The Environmental Protection Agency (EPA) has the task of protecting the public from the hazards of lead-based paints. Another arm of the federal government, the Occupational Safety and Health Administration (OSHA), is tasked with making the workplace safer. The two agencies work together to protect workers, the public and the environment. But a new set of regulations is presenting some obstacles for broadcasters.
Nearly all TV stations have towers with multiple layers of old lead-based paint. Coatings of acceptable lead-free paint cover these old layers, but they are still a problem.
The EPA's national regulations do not regulate towers and similar commercial structures with regard to the paint itself. The EPA routes inquiries into this problem to a regional EPA authority rather than a national office. The regional regulations normally apply to residential lead problems such as wall paints, painted furniture, etc. For towers, the regional authority will refer you to your state environmental office.
But there are some basic EPA requirements that seem to exist nearly everywhere. First, you usually don't need to remove the existing paint if it is fully sealed within an acceptable paint. This certainly should be an incentive to keep towers well painted and in good condition. If the paint on the tower is flaking off, the concern is contamination of the ground in the surrounding area. At that point, the paint has to come off the tower. In addition, if work is going to be done on the tower that will disturb the paint in any way, you may have to strip the whole structure. That's when the fun begins.
Stripping must be done in such a way that the chips and or paint dust don't escape. Usually, the surrounding area must be covered with a material that will keep the dust from getting through to the soil. Workers must wear protective clothing and breathing apparatus, and this equipment must be destroyed after the work is completed. OSHA clearly specifies the method of destruction. If the tower is to be sandblasted, a protective sheath must surround it to contain all the dust. You have probably seen this taking place on water towers. It looks like a giant bag that completely covers the structure.
There are some chipping tools that use a vacuum attachment to keep flakes from getting away. Those are usable in some states. That brings back the gist of the whole problem: Individual states have different requirements. Federal regulations govern the disposal of the removed paint chips and dust, including the protective clothing and equipment to be used. But rules on how to do tower work vary.
The one thing that doesn't vary is the extraordinary depth of trouble you will be in if you don't do this whole thing right. If you think that OSHA can get the front office upset, just watch what happens if you cause windblown lead paint flakes to fall over a wide area. Don't argue — just get your resume up to date and think about moving far, far away.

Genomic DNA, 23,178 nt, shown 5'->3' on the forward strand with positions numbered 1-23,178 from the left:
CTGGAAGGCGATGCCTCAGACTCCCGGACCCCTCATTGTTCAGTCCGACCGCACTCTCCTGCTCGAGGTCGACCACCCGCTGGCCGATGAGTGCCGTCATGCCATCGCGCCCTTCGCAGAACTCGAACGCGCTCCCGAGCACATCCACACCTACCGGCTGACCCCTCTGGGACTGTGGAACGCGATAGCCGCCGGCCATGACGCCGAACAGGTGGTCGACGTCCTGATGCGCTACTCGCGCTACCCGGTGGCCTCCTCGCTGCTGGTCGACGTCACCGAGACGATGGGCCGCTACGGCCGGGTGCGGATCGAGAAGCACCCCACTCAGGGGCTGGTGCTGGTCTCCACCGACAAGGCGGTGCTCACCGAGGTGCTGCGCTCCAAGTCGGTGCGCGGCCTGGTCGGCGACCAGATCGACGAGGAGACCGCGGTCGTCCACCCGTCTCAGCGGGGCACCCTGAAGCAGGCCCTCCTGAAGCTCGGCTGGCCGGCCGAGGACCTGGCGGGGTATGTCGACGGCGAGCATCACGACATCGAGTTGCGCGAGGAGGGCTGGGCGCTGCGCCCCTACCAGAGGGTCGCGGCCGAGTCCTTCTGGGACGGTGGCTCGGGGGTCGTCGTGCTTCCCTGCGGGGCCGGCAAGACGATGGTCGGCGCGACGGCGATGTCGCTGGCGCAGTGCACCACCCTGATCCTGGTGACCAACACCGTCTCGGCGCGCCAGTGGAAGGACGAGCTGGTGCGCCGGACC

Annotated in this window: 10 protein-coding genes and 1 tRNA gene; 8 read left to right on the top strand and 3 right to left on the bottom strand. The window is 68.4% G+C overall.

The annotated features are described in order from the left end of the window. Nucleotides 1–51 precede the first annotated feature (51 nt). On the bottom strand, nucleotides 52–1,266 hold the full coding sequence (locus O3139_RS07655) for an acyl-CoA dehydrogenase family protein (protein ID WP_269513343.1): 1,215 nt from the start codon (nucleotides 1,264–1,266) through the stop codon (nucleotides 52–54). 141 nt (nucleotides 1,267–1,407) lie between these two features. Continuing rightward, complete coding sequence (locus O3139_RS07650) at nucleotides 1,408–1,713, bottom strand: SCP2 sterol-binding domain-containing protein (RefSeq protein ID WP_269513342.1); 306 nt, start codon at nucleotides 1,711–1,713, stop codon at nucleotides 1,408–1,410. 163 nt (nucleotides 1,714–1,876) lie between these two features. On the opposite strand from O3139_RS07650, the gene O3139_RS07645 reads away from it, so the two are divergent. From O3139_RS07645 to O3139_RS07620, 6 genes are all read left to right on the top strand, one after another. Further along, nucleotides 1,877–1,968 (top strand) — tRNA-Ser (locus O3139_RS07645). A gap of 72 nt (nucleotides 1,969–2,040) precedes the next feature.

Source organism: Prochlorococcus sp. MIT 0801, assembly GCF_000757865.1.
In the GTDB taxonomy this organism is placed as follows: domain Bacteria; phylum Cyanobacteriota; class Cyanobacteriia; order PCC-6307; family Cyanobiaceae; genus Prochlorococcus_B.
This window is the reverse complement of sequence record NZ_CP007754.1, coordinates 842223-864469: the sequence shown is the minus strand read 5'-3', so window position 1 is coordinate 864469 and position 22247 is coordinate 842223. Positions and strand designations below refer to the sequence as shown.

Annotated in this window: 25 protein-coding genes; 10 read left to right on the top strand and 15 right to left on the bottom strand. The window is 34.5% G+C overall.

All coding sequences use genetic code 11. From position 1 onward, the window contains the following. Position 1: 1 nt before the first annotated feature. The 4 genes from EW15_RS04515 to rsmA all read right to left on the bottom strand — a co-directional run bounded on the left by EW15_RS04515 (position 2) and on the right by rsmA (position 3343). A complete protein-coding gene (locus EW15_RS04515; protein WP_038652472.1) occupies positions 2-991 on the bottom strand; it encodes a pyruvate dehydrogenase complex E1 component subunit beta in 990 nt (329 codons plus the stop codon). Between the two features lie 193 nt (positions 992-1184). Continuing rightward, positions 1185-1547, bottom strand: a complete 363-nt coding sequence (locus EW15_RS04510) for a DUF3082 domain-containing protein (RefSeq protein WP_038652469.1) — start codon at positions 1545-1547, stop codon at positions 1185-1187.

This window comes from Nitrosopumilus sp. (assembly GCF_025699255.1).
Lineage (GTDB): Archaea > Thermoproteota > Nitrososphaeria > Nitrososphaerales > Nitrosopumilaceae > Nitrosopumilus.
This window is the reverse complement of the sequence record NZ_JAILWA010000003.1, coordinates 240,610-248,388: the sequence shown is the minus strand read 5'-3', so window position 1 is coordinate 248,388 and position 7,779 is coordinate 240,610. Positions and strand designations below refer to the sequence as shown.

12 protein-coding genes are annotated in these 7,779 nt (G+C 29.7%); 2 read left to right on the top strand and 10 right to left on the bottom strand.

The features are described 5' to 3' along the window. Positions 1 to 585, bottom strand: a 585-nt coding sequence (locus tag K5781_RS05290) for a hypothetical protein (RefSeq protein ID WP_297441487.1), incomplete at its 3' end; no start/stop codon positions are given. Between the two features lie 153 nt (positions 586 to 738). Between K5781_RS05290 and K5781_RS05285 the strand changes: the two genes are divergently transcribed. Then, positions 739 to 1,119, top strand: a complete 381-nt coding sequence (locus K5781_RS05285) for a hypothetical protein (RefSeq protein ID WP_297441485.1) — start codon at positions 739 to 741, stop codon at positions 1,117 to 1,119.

To this same end, don't even think of using good old Charley from down the road to do this work without extensive supervision. It is imperative to use personnel trained in the proper use of protective devices and the disposal of unwanted material. Before you start any work on the tower that could possibly involve the paint, contact your state environmental protection office and review their regulations carefully. There are structural firms and tower painting firms that are familiar with the local requirements and have thorough training. Then, get your ducks properly in order. This should include a contract with the painters, including full hold-harmless agreements and naming the station as a co-insured. Before signing anything or allowing any work to begin, contact the station's insurance carrier and legal counsel. Remember, the corrective actions for soil contamination could involve the removal and destruction of soil over a large area. That involves costs too horrible to mention. We are talking about possible millions of dollars here while the front office yells at you — a lot.
Enough, you say. We need to replace that old tower anyway, so we'll just take it down and put up a nice new one that will be totally lead-free. Nope, it doesn't work that easily. You now have a few tons of contaminated steel. Assuming that you don't want to keep it on site sealed in a big baggie, you may have a great deal of difficulty getting a scrap yard to accept it. It will probably be necessary to go through the whole process of removing and destroying the paint before the tower even becomes acceptable junk.
This isn't a simple situation. Done improperly, the costs of cleanup may well be greater than the value of the station. That thought alone should be enough to remind you to go through every hoop necessary before doing any work on the tower. It doesn't cost anything to go to the appropriate agencies and the station's insurance carrier to make sure that you are doing everything legally, and all bodily openings are suitably protected. The alternatives are truly awesome to consider.
And the whole lead-removal problem isn't going to go away. (If you have any doubts about that, just try to buy lead-based paint.) But it is a problem that station staff can easily deal with by using the appropriate contractors and working with the appropriate state agencies. Failure to do this will be a sure career ender.
Don Markley is president of D.L. Markley and Associates, Peoria, IL.
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